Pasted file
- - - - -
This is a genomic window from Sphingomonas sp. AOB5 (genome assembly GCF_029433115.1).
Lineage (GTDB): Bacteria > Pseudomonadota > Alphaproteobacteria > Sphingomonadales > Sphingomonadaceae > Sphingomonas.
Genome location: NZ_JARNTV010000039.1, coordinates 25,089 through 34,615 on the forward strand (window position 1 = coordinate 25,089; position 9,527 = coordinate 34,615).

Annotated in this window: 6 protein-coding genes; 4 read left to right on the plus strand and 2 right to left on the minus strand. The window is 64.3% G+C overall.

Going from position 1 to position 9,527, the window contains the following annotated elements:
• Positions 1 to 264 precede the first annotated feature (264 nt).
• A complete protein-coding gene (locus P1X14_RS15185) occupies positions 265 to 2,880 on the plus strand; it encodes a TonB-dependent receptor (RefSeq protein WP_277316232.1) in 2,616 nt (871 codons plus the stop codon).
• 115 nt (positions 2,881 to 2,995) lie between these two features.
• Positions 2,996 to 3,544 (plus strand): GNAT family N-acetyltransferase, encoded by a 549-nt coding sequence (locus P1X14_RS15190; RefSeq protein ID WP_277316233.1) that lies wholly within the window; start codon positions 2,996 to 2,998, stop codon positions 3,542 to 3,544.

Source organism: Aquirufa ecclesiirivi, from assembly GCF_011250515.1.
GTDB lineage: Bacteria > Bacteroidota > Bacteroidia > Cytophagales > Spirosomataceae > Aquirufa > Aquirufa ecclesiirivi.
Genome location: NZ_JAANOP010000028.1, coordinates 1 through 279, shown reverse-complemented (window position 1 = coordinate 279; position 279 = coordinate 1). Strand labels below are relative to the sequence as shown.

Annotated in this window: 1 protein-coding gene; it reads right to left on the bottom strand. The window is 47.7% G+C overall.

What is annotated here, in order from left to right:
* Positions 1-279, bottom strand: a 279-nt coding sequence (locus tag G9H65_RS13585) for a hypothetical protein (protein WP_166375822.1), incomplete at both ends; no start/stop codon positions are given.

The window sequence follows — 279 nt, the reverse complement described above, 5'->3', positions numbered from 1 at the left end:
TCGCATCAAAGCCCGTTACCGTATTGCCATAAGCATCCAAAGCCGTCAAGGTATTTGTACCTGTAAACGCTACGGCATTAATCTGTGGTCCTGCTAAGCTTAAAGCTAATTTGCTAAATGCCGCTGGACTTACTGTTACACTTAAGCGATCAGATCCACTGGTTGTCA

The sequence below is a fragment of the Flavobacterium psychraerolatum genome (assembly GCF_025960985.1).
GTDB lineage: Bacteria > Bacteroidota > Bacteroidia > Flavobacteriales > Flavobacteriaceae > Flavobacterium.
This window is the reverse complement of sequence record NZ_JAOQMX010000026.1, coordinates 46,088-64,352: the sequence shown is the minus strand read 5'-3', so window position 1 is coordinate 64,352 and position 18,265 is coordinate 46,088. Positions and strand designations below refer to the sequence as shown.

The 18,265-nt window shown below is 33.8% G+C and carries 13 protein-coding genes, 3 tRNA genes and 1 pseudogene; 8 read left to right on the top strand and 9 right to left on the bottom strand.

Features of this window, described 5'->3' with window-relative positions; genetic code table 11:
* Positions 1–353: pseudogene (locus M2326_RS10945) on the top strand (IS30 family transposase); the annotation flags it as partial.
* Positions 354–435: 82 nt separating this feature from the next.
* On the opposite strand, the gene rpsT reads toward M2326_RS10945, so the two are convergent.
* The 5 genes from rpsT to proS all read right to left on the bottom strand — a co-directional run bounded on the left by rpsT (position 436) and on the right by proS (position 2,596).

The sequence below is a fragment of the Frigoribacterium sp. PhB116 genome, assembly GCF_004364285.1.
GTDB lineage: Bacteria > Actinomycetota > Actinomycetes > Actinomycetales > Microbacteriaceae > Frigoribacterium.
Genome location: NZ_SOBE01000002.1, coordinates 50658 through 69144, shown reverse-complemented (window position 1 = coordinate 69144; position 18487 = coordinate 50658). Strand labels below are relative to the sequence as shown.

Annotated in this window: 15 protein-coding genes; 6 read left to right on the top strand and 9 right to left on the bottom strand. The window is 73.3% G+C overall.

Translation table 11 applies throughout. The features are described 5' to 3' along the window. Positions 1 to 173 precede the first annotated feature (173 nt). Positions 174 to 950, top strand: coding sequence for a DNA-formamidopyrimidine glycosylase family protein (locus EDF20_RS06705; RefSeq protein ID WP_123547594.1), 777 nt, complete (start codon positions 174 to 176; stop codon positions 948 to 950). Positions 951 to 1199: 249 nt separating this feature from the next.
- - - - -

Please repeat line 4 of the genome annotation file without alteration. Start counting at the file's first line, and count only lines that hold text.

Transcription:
Annotated in this window: 6 protein-coding genes; 4 read left to right on the plus strand and 2 right to left on the minus strand. The window is 64.3% G+C overall.